Engage Customers Through Out the Journey with Predictive Analytics

It's no longer a linear funnel, but rather a meandering trip that continues long after the sale has been completed as consumers become increasingly digitally linked.

As a result, marketers need to have a deep grasp of consumers and their intentions at every step of the customer lifecycle in order to capture and maintain their business.

In addition to increasing customer interaction with brands through digital channels, companies are now collecting larger amounts of data about their customers. This gives organizations the chance to gain actionable customer insights through predictive analytics.

Predictive analytics has been increasingly popular over the past several years as firms attempt to harness their data. Gartner expects that by 2020, predictive and prescriptive analytics will account for 40 percent of new investments in BI and analytics.

What is Predictive Analytics?

Predictive analytics, a sort of advanced analytics that combines both new and previous data in order to estimate future activity, behavior and patterns.

 

Today's marketers at every stage of the customer journey, from boosting brand awareness to educating prospects, closing the sale, improving customer service, and beyond. As a result, marketers will be able to anticipate their clients' needs and wishes at all times, allowing them to tailor engagement with each customer.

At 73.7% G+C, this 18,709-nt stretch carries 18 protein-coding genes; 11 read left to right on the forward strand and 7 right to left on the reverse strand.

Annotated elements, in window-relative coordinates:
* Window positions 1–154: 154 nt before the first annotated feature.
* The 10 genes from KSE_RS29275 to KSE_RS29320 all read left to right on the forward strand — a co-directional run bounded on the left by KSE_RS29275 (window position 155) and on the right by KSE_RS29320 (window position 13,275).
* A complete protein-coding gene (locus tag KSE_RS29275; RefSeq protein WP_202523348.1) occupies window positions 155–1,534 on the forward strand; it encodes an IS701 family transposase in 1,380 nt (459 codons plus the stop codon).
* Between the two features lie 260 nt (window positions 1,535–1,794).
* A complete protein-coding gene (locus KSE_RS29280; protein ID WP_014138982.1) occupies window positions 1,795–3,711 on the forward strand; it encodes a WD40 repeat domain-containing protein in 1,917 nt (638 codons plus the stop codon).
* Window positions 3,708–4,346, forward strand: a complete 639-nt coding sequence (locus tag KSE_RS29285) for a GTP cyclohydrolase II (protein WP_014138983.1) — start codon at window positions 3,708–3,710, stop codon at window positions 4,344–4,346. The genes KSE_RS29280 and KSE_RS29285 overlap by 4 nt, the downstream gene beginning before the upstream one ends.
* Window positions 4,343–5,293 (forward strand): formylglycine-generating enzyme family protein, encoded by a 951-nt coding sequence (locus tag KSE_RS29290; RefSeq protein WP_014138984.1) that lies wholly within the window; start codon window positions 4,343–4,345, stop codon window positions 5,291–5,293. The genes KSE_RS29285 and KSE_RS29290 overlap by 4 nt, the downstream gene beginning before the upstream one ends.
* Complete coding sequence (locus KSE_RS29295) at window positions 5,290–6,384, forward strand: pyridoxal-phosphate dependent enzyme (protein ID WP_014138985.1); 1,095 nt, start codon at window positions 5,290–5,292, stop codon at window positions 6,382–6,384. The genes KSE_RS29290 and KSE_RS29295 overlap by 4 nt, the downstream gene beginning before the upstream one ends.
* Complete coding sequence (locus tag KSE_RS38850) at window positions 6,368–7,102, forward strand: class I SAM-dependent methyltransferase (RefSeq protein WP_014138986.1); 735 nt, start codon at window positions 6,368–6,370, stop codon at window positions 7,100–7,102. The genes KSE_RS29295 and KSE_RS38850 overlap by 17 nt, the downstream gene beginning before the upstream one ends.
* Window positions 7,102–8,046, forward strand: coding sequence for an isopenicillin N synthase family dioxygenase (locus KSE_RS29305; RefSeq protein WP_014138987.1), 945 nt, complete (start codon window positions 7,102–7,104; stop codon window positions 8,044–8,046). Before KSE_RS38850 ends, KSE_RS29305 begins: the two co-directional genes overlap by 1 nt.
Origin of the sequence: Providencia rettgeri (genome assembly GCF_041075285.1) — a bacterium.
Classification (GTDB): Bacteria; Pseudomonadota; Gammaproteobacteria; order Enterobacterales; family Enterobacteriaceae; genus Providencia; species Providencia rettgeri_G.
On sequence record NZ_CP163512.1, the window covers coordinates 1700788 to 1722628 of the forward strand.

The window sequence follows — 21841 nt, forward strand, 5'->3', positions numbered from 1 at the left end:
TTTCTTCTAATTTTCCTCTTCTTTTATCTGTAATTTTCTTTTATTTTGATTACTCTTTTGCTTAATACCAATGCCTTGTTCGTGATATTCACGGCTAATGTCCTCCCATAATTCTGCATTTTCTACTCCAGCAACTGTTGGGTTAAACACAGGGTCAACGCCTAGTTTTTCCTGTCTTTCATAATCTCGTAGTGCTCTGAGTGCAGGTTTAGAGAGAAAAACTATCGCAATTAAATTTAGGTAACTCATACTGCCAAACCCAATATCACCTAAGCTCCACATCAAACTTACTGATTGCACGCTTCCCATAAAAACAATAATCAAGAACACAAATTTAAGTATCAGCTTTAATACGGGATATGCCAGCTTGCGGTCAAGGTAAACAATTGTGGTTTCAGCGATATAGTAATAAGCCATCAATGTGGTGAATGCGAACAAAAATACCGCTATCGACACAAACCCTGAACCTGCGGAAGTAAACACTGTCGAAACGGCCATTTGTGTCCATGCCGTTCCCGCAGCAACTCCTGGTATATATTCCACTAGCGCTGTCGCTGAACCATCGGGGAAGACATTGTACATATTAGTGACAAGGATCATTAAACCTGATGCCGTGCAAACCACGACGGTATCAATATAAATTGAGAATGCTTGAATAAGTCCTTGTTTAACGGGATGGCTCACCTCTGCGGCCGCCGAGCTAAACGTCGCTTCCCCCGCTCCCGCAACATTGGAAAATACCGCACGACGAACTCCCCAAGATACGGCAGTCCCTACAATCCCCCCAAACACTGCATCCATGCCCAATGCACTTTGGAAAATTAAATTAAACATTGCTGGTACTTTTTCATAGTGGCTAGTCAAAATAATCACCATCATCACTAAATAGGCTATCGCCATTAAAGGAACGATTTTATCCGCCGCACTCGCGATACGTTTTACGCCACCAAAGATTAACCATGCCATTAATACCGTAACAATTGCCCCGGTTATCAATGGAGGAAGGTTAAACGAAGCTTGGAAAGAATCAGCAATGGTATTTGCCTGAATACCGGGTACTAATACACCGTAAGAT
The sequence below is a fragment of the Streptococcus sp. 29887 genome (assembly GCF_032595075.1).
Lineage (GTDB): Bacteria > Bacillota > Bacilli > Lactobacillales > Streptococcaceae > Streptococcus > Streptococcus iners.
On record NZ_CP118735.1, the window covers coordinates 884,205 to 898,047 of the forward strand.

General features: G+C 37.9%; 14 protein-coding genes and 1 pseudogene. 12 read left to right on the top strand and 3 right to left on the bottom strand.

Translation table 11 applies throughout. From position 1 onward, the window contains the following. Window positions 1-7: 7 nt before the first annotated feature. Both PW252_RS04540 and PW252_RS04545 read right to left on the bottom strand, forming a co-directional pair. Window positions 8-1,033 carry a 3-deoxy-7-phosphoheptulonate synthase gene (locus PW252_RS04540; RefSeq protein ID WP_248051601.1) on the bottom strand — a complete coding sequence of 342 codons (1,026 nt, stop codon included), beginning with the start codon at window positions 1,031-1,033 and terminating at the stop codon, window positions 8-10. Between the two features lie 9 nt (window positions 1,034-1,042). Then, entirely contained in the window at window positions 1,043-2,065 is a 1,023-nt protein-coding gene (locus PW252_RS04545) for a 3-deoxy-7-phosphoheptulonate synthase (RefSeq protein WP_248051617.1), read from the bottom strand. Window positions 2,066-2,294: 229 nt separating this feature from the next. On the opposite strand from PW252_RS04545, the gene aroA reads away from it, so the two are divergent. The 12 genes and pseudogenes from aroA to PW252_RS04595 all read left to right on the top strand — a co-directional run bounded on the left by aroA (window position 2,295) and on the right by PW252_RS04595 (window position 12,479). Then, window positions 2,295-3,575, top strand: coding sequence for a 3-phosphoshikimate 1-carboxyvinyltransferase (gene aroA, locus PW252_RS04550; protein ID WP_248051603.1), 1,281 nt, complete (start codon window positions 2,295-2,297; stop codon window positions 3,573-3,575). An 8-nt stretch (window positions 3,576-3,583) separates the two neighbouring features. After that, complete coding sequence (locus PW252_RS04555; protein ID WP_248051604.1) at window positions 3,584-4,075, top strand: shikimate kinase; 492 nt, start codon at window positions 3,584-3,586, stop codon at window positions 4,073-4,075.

Creating the Groundwork for Personalized Engagement

Organizations must invest in a customer relationship management (CRM) platform that enables sophisticated analytics and integrations with other applications to successfully harness the power of predictive analytics throughout the whole customer experience.

CRM software, at its most basic level, aids organizations in storing and managing customer data such as contact information, purchase histories, demographics, and interaction data. Many CRM providers are experiencing significant changes in order to integrate and enable solutions that will help organizations to provide more predictive and personalized customer experiences. Salesforce and HubSpot, for example, are investing heavily in artificial intelligence (AI) to improve the intelligence of their platforms. Predictive analytics is available as a built-in function in these manufacturers' solutions as well as as an add-on to their existing platforms.

If your organization uses an outdated CRM system, you should talk to IT about changing it or licensing alternative software that may be connected with your current CRM.

Stage 1: Goal-setting

The first stage in any marketing strategy is to identify the relevant prospects to contact. Undoubtedly the most crucial step. In spite of everything else, if a marketing campaign doesn't reach the correct audience, then it will fail.

As a result, marketers should employ machine-learning-based predictive models to create a highly targeted and qualified prospect list. Machine-learning predictive models provide substantially more accurate data insight than traditional rules-based models.